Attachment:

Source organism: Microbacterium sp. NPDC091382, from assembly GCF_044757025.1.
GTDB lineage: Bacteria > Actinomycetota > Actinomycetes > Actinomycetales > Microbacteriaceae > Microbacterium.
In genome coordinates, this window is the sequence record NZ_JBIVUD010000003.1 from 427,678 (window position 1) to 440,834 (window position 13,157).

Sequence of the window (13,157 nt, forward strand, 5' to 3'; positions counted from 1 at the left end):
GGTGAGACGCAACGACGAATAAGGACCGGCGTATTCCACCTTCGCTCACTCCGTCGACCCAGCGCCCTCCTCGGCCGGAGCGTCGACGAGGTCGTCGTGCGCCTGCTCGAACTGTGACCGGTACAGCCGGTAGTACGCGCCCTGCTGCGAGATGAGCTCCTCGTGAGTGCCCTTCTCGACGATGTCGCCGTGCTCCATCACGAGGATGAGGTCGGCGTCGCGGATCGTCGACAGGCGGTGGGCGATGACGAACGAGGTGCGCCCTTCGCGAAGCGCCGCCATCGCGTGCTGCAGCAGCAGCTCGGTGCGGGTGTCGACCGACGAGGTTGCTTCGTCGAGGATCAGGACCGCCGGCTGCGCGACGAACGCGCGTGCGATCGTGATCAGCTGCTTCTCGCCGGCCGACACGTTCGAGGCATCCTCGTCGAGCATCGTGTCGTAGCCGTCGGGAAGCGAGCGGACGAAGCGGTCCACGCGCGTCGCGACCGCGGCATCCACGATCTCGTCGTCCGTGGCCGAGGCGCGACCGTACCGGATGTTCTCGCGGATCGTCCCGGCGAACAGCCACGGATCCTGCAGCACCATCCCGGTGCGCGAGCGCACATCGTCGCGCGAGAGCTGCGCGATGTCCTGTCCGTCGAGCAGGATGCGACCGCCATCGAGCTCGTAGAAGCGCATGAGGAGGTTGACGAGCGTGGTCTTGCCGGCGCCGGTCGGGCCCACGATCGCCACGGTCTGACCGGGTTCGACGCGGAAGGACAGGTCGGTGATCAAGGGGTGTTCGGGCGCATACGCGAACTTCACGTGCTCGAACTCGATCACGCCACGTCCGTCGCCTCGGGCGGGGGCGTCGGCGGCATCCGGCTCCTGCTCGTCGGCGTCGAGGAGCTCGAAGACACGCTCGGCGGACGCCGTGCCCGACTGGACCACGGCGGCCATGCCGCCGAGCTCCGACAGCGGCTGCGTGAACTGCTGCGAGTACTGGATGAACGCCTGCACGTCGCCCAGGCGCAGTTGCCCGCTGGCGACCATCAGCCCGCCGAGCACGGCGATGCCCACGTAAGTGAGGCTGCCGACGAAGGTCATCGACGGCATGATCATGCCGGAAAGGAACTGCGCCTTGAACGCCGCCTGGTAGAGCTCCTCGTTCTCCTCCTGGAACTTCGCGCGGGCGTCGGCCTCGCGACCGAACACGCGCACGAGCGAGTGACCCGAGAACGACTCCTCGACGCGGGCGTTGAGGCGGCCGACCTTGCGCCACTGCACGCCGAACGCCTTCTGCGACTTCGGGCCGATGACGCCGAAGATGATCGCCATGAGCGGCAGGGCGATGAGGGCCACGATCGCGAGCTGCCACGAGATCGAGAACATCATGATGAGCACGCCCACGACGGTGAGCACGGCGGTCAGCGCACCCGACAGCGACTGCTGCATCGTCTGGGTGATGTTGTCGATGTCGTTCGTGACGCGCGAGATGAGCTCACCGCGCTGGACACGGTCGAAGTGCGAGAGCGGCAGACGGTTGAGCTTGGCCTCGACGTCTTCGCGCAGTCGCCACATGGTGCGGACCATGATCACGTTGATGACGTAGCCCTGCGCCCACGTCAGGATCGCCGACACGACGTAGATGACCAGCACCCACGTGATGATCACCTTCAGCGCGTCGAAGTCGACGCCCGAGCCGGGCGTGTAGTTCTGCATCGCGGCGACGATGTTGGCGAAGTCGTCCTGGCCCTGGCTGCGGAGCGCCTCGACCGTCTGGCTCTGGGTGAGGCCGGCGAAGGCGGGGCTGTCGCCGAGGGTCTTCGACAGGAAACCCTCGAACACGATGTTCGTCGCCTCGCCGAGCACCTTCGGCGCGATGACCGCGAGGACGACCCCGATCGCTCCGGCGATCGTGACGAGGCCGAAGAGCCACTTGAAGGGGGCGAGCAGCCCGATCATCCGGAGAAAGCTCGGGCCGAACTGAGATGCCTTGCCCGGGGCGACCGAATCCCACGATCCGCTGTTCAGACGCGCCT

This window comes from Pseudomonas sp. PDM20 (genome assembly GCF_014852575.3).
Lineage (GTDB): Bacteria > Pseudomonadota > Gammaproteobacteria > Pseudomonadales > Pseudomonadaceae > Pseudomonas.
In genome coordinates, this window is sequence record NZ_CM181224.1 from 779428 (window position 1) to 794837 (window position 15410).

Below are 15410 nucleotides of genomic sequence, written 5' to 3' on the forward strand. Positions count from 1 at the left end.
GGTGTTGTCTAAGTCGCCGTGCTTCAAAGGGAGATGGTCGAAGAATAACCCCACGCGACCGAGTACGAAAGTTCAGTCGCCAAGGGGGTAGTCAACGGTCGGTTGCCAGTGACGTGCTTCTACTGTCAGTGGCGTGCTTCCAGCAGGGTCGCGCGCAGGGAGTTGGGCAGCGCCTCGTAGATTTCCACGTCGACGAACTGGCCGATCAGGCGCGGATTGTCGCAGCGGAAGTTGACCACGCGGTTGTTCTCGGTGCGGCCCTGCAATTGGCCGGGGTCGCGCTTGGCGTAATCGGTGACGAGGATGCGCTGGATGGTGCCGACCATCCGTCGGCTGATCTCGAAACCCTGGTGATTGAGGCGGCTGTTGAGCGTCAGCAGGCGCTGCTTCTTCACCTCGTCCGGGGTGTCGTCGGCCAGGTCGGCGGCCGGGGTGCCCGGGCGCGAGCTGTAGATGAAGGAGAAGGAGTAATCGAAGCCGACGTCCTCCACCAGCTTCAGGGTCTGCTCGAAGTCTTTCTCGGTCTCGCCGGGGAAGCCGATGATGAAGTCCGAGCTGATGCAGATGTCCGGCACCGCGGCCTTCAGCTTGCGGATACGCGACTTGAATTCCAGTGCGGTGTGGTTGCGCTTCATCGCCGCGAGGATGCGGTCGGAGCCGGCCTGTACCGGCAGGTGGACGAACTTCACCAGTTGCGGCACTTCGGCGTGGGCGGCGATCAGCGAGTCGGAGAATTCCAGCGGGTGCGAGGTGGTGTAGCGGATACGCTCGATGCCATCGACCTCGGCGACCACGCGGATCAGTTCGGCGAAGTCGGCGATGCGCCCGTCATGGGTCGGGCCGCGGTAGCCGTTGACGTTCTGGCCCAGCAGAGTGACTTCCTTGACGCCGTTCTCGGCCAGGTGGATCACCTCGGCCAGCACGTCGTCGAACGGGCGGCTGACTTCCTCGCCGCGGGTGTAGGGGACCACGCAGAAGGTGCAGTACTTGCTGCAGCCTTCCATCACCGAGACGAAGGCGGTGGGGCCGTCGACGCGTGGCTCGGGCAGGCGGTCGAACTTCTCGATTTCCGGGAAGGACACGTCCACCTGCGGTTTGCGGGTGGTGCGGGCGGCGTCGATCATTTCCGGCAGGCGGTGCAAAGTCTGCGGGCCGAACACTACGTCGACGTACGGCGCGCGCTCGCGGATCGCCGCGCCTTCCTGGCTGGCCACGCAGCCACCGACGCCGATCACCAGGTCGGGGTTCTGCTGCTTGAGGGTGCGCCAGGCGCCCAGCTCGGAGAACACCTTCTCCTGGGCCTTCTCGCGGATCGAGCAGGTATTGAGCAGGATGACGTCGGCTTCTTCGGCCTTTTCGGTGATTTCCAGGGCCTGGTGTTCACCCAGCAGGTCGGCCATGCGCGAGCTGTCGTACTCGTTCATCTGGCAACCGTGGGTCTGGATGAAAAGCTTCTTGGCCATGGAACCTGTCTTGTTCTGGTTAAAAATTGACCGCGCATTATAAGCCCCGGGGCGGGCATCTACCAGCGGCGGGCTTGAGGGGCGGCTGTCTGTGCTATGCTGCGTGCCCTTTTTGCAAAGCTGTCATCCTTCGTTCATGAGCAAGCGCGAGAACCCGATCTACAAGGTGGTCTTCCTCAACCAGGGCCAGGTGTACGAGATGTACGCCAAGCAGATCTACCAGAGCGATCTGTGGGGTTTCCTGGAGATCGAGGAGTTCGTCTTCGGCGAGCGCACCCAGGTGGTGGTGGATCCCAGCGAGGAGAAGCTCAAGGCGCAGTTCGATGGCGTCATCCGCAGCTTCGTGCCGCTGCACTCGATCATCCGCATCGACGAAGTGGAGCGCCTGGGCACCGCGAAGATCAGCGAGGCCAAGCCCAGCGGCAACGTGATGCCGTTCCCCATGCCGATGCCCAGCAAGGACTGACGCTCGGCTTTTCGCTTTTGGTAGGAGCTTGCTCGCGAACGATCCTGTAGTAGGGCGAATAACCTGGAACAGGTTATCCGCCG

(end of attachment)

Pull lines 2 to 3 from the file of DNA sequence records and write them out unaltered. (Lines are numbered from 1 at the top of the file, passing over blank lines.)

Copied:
GTDB lineage: Bacteria > Actinomycetota > Actinomycetes > Actinomycetales > Microbacteriaceae > Microbacterium.
In genome coordinates, this window is the sequence record NZ_JBIVUD010000003.1 from 427,678 (window position 1) to 440,834 (window position 13,157).